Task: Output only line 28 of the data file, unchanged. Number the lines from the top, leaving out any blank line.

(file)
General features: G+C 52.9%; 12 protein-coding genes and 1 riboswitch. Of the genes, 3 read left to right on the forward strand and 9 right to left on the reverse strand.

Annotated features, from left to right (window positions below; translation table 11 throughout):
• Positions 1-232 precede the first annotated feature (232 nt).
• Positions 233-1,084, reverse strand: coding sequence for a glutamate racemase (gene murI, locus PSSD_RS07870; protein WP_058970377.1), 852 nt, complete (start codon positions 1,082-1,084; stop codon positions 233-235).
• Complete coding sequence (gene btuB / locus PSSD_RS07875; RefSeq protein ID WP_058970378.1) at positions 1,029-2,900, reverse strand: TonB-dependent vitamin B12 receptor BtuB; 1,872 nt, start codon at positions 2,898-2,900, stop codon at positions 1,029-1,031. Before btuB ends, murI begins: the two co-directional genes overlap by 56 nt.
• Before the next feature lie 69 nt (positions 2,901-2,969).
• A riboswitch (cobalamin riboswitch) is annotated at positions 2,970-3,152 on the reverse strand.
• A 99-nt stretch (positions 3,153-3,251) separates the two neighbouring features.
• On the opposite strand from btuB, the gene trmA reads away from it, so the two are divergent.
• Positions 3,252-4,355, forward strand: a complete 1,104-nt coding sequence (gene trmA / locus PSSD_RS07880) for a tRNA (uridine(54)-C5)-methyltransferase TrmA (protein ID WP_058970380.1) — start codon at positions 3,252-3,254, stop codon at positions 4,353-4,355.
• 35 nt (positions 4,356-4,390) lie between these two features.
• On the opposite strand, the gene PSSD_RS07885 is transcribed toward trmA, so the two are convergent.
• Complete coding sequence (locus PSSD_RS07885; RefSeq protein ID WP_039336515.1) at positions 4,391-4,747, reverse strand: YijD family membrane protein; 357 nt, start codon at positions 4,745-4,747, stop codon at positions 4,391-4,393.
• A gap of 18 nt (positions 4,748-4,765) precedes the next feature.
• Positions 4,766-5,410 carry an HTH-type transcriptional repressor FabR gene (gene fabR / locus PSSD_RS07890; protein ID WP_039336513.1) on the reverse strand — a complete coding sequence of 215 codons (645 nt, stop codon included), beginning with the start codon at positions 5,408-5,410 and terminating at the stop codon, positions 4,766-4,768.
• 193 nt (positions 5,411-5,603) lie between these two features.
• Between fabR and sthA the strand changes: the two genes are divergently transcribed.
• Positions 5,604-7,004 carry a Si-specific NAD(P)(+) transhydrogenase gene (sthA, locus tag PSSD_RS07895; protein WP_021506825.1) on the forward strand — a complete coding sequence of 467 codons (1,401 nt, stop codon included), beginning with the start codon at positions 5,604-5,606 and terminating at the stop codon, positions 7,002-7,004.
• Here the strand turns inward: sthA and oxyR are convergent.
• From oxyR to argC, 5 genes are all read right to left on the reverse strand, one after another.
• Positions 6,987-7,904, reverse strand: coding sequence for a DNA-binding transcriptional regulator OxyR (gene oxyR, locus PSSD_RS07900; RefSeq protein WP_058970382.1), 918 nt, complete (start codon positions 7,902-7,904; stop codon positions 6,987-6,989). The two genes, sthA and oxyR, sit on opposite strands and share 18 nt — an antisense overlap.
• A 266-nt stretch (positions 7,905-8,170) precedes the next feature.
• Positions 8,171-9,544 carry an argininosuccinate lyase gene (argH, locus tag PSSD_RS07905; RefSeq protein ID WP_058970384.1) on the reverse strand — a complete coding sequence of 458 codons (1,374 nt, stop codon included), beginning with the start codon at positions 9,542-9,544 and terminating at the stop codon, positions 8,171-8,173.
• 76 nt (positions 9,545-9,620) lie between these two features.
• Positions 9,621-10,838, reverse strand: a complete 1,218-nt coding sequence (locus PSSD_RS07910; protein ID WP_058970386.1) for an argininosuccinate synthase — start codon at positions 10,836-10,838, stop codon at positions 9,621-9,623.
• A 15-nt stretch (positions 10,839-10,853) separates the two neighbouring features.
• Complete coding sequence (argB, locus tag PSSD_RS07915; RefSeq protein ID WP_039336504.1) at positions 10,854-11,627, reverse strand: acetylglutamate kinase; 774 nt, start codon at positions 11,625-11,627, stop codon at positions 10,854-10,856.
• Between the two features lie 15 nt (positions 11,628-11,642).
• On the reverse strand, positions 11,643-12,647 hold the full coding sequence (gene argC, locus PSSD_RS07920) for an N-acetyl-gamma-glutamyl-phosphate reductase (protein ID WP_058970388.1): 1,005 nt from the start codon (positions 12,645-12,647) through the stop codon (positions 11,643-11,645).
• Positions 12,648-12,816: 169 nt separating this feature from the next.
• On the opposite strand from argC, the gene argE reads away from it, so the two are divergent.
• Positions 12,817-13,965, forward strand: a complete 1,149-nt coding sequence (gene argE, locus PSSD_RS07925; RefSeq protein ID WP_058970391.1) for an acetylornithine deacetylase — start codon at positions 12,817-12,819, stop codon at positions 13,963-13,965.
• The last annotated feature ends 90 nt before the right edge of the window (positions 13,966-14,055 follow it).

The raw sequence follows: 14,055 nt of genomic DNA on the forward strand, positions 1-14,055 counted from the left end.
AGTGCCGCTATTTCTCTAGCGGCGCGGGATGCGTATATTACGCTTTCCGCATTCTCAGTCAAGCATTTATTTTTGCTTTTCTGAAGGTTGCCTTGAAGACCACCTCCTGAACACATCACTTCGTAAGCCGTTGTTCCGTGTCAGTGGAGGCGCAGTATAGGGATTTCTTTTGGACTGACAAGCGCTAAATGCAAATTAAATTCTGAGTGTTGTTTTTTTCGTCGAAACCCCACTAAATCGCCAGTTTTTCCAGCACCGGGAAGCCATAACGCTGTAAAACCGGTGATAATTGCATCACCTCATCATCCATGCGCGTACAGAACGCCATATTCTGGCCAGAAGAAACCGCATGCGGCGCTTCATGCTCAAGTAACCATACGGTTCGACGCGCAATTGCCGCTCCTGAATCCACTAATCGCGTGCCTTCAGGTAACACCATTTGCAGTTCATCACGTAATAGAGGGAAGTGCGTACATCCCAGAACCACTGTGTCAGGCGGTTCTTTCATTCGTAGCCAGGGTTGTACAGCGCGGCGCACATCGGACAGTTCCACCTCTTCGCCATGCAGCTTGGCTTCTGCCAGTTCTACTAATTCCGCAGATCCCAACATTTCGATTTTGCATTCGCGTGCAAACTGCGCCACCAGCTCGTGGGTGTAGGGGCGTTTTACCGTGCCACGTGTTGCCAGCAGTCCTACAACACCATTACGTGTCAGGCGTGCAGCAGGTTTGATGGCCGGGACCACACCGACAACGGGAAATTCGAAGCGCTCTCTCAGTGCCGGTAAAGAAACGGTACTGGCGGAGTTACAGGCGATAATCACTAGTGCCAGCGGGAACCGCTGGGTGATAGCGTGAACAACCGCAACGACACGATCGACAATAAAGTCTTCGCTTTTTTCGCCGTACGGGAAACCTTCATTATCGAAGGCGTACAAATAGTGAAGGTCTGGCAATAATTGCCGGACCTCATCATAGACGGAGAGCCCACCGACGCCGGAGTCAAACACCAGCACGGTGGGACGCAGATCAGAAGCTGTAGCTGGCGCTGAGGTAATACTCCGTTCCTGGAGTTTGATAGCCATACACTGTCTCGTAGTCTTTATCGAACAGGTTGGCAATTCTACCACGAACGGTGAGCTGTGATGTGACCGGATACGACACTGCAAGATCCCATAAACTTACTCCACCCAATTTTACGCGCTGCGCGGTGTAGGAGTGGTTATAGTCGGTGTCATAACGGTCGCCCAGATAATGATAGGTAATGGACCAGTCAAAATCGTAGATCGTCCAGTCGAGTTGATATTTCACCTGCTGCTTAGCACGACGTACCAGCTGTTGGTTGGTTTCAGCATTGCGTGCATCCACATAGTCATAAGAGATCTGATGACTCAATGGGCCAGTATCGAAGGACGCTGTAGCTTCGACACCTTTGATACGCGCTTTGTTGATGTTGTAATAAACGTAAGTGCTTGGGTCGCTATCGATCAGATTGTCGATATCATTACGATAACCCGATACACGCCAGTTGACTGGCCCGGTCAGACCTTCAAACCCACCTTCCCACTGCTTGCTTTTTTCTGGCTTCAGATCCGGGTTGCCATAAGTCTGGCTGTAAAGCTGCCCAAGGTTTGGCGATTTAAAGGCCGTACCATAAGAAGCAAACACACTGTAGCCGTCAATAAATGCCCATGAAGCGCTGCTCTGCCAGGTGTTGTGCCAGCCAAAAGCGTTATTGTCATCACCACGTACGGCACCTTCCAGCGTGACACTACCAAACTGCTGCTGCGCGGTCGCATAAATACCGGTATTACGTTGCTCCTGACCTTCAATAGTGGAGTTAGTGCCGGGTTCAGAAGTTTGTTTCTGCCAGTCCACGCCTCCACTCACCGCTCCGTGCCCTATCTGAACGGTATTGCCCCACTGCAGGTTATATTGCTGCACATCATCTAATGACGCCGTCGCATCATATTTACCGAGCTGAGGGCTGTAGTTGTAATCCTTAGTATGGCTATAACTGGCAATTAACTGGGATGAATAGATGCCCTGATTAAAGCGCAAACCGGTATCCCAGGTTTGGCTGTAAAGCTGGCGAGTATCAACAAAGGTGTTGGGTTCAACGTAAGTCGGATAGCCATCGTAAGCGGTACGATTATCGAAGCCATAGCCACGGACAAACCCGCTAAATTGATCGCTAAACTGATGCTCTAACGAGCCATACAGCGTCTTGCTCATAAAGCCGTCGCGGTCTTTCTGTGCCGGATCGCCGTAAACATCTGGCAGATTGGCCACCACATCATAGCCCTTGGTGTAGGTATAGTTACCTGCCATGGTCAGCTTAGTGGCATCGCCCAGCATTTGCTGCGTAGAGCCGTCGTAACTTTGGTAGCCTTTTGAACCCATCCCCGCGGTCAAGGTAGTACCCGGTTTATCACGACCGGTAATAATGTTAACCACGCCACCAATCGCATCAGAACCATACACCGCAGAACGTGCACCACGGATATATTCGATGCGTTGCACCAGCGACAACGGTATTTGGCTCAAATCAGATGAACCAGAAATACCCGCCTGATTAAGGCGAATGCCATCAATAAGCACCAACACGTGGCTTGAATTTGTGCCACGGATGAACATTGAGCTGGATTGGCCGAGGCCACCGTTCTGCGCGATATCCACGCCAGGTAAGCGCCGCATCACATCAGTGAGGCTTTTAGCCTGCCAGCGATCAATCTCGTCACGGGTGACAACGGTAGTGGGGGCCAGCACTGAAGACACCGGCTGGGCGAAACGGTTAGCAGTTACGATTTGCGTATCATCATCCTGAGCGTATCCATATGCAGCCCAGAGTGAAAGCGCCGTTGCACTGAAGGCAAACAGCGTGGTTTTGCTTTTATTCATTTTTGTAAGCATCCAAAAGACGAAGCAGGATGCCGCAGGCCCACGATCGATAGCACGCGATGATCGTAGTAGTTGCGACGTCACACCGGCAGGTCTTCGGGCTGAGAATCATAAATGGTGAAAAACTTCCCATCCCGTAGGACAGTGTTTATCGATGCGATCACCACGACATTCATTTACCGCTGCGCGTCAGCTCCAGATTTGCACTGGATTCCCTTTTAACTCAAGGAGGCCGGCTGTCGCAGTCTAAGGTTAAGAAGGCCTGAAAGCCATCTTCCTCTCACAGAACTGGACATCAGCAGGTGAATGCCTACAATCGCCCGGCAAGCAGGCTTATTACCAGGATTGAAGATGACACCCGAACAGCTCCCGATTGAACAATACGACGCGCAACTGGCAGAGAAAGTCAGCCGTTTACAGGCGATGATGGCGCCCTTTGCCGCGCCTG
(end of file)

• Between the two features lie 15 nt (positions 11,628-11,642).